posted by OmieWise at 7:16 AM on April 15, 2010


Should I seek out an electric hedge trimmer?

Yes.

Would it be able to handle the largish "trunks" of the bigger cedars in the hedge?

Do you mean branches? Or actual trunks? Either way, no - you need limb clippers for ones up to a few inches and a hand saw or more powerful for something beyond a few inches.

And with about 60 linear feet of hedge to trim, is an electric tool really much more efficient/effective than trimming manually using shears and a limb lopper?

Yes, far more effective than trimming manually - maybe it will take 10% as long? You still need true clippers to handle branches or bigger.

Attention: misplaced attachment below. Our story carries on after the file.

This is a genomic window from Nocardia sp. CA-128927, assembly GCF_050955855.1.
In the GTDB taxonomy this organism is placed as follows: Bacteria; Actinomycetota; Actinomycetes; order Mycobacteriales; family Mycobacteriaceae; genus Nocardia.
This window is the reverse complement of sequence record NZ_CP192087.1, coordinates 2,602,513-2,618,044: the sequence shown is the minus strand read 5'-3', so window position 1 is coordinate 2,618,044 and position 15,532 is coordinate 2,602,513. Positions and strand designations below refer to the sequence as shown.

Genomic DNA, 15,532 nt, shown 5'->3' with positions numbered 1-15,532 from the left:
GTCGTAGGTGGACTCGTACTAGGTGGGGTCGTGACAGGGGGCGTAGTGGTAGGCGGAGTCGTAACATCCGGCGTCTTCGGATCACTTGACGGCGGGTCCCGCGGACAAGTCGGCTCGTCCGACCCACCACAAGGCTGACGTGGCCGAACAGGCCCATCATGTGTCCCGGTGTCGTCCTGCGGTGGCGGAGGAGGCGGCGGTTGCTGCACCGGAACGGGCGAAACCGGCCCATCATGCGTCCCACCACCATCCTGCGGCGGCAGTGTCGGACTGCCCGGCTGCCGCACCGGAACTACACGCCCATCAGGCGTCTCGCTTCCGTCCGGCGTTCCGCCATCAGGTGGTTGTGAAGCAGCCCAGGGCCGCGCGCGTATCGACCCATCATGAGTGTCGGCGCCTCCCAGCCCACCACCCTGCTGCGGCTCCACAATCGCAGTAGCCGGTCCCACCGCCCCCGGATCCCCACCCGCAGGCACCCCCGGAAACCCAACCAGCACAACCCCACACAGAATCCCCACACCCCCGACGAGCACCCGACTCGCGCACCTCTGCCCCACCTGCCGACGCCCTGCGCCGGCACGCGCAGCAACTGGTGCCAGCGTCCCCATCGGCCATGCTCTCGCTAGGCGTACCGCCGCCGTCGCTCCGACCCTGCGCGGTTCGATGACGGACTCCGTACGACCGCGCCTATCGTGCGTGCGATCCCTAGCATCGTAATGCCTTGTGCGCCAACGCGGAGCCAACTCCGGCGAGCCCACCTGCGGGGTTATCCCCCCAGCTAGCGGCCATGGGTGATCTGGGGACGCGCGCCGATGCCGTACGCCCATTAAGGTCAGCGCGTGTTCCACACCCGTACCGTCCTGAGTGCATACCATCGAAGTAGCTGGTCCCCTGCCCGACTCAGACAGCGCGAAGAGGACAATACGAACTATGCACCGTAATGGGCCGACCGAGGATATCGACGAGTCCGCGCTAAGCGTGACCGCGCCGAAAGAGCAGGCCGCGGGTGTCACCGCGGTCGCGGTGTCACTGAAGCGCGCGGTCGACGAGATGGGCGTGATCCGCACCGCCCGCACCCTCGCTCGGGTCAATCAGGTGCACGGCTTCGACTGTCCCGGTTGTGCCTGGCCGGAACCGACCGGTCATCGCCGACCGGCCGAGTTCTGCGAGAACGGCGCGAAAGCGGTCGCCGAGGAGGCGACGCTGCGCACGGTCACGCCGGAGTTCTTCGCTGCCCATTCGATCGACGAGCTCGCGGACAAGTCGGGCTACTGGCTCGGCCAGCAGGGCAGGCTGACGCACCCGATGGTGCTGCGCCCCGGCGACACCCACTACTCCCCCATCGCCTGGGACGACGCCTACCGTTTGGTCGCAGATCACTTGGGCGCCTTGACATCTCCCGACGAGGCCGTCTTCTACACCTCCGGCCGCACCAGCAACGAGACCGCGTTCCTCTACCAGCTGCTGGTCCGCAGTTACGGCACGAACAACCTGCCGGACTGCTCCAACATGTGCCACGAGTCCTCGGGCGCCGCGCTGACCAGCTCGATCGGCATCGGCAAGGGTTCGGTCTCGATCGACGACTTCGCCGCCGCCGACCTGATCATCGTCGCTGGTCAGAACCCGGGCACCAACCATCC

posted by iknowizbirfmark at 7:17 AM on April 15, 2010


A hedge trimmer, especially an electric one, isn't going to be able to cut through larger branches; it's more a maintenance tool for keeping the edges of a hedge tidy and shaped over time. (Think of it sort of like a handheld lawnmower.)

So it won't help you cut the hedge down from twelve feet to six feet, but it would help you maintain the hedge at six feet from then on.
posted by ook at 7:20 AM on April 15, 2010


Yeah, 1" would be pushing it. I use an electric trimmer on some damned privets that I really need to pull out (as well as a bunch of hollies that I like), and anything more than about a half to three-quarters of an inch is sort of pushing it.

For the big stuff, a pair of lopping shears. When those are too small, a saw, and from there, to a chainsaw.
posted by jquinby at 7:22 AM on April 15, 2010 [1 favorite]